Hinsdale football's death certificate was probably signed two years ago when die school started its boys' soccer program at die request of students who had played in the town's youth league. "Those were kids who I would have worked on to come out for football in the past," says Rohl, a man who seems to have popped from the womb wearing polyester coach's shorts. "Even when we had good numbers, I always had to sell the program. I'd say to kids, 'I've got 22 positions and a spot for you to play.' "
Yet soccer was only part of die story. After 13 seniors graduated from the '97 football team, die school held sign-ups last spring to gauge the students' interest in playing. Administrators breathed easier when 39 kids put their names on the list, but when practice started in August, 17 players showed up. Hinsdale had to forfeit its first game, and on Sept. 1, after one player quit and two others were injured, superintendent Ron DeCarli pulled die plug.
If there's a tragic figure in all this, it's Bill Clayson. A senior center, Clayson lifted weights three times a week last summer to prepare for his final season. His goal was to be one of Hinsdale's two players chosen for the Big 30, the annual all-star game among schools along the New York-Pennsylvania border. Yet as few players came out to practice, Clayson's dream began to die. "We called them," he says of the no-shows. "We got in cars and went to kids' houses or where they worked to try to convince them. A lot of them said they'd come, but they never showed up."
"These kids don't have the work ethic to play football," says Rob Blendinger, 27, who took over as football coach last spring after his predecessor, Dan Brooks, left to go back to college. "I actually had kids come up to me and say, 'I'll play, but only if I can start.' "
Blendinger's rules were hardly Draconian—"no swearing, no burping, no farting and come to workouts"—and yet they were constantly broken (most frequently the last one). Chris Grabowski learned what it meant to be a running back when Blendinger forced him to run 1,000 yards a day in August after Grabowski skipped too many summer weightlifting sessions. "I had other obligations," says Grabowski, a senior. "I had a job. I had summer school. Coach Brooks had more respect for the players. He never told me I had to be there."
Certainly the biggest blow came when Josh Luzier, last year's starting quarterback, decided not to play this season. Ask Luzier why he quit, and he gives you a couple of reasons: Last summer he found out he would have to pay his own way to college, so he works 40 hours a week at a greenhouse. He's also taking a course in U.S. history at nearby St. Bonaventure University, where he hopes to go to school next year. Dig deeper, though, and Luzier admits that he can't wait to play basketball this winter, and he might even take a crack at baseball in the spring. Football? "I never loved the sport," he says. "My whole football career was to please everyone else. All this town is about is football and the memories of it."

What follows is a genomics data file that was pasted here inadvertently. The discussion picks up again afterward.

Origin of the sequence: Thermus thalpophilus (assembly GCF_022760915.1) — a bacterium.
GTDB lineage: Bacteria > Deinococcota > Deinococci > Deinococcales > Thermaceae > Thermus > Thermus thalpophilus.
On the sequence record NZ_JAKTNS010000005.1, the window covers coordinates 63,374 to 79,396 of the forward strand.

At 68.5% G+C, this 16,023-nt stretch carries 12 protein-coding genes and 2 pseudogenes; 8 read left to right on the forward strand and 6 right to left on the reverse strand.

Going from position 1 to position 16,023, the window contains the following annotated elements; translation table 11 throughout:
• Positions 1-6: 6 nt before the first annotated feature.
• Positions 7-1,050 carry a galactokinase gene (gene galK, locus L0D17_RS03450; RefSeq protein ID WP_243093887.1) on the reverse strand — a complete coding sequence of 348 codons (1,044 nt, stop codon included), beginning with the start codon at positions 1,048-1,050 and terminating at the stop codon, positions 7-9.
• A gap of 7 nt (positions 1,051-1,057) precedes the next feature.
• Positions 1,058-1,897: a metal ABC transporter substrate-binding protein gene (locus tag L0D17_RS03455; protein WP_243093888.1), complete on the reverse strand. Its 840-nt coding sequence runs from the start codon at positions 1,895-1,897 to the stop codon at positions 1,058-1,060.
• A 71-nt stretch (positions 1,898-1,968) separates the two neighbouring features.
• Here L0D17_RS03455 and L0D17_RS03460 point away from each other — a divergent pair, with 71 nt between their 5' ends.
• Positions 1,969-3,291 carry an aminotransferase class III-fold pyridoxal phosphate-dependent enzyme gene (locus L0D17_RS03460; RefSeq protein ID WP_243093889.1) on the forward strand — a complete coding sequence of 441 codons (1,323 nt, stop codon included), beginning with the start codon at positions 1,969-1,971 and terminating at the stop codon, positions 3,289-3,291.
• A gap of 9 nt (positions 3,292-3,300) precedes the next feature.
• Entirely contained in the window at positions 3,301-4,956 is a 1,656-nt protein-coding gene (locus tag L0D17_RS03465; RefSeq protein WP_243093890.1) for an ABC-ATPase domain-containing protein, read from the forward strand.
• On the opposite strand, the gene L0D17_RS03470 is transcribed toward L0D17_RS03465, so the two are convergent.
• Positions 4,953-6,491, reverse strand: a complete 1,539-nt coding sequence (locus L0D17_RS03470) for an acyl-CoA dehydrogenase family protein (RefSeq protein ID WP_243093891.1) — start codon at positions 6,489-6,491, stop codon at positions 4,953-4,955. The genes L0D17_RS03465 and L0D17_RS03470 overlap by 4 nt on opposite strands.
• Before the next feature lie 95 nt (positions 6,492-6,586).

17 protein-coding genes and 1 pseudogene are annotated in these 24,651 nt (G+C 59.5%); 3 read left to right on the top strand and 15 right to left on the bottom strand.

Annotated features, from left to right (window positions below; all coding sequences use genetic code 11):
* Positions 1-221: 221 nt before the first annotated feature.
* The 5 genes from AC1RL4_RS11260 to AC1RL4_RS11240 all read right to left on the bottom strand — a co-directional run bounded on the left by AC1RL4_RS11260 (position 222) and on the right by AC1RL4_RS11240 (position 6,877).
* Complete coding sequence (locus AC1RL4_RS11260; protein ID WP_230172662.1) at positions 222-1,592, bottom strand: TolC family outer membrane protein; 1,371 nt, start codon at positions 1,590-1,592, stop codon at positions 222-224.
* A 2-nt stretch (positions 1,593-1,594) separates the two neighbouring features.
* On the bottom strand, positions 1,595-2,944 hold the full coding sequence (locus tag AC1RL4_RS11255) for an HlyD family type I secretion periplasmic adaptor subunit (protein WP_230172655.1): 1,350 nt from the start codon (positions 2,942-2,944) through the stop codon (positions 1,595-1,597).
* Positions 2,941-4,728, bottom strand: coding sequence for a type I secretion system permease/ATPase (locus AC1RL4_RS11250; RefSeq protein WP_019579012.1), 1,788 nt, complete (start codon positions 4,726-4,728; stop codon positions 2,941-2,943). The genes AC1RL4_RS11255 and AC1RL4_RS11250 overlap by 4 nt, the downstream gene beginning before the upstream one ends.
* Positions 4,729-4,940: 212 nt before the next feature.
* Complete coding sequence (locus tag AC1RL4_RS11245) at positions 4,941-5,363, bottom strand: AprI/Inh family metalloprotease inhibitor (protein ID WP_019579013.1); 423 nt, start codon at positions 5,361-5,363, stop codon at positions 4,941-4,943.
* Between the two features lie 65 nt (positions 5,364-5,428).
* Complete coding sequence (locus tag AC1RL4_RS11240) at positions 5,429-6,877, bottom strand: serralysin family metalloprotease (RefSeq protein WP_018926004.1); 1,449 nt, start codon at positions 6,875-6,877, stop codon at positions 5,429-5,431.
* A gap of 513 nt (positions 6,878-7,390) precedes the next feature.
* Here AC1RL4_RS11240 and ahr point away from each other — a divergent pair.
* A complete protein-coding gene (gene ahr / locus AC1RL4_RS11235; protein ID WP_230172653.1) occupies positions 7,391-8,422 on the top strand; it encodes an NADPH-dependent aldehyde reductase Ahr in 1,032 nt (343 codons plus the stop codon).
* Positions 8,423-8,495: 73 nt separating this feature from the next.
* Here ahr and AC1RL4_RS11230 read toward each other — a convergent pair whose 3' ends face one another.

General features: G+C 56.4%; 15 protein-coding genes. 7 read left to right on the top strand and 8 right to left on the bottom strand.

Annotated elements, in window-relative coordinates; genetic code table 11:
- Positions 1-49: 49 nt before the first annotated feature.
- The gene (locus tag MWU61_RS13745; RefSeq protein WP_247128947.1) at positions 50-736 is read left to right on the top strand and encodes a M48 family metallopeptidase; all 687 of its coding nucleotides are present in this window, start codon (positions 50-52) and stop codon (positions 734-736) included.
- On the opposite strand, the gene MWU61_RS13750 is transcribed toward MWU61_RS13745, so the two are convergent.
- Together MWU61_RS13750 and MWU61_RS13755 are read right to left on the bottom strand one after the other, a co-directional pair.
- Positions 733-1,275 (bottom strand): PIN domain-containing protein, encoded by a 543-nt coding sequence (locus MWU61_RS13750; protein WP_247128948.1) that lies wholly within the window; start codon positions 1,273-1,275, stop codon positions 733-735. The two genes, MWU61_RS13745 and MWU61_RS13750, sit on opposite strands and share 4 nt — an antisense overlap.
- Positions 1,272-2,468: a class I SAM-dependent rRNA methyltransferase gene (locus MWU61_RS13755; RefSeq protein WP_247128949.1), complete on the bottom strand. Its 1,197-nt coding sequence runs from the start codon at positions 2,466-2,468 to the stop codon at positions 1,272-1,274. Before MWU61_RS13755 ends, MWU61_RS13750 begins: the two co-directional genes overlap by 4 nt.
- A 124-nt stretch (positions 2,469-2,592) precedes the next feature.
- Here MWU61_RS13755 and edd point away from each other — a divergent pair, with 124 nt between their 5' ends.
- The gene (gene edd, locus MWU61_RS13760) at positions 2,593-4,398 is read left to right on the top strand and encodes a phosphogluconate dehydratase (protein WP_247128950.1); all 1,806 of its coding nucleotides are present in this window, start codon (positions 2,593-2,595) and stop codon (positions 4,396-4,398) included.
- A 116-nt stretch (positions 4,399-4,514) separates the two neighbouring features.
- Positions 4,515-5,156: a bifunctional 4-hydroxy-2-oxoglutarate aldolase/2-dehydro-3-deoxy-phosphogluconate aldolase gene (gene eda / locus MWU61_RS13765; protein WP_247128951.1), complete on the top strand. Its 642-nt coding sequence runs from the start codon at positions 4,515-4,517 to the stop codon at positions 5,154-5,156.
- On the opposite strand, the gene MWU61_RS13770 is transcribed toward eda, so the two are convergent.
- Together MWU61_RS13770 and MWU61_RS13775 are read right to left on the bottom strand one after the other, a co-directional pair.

No kidding. While only a few parents bother to watch the varsity soccer team's games, 200 people came out to watch the first home game of the school's hastily assembled jayvee football team in October. "This was a last resort," Blendinger says. None of the 18 players had been on the varsity last year, which made their plays look a lot like Keystone Kops routines. ("Half of them don't know what a three-point stance is," Blendinger admits.) Yet somehow Hinsdale uglied out a 6-2 win, and the hometown fans left happy.
Five days later a white sheet is still hanging over the fence by the football field, so that anyone driving by on Highway 16 can read it: HINSDALE FOOTBALL IS BACK. COME SUPPORT OUR BOBCATS. "Like my sign?" asks a woman wearing a blue Hinsdale Cheerleading Coach jacket. She's Tess Deckman, a Hinsdale alum. Her son, Dave, played football before graduating last spring, and her daughter, Brandy, is one of a dwindling number of cheerleaders. "We have three left," Deckman says. "We started with seven, but we just lost another one who quit today."
Still, it was homecoming the previous week, and so Deckman and her girls bravely continued the old traditions. They made banners that said BIG BLUE WRECKING CREW and LET'S GO BLUE and hung them on the front doors of the jayvee players' houses. And they marched in the annual homecoming parade down Main Street, right in front of the football team and the old red fire engine that blows its siren so loud the dogs howl. Last year Main Street was filled on both sides with well-wishers. This year there were fewer than a dozen.
"I can't handle soccer, and I can't handle baseball. Give me football, and I'm cool," said Deckman. Her feelings are shared by many.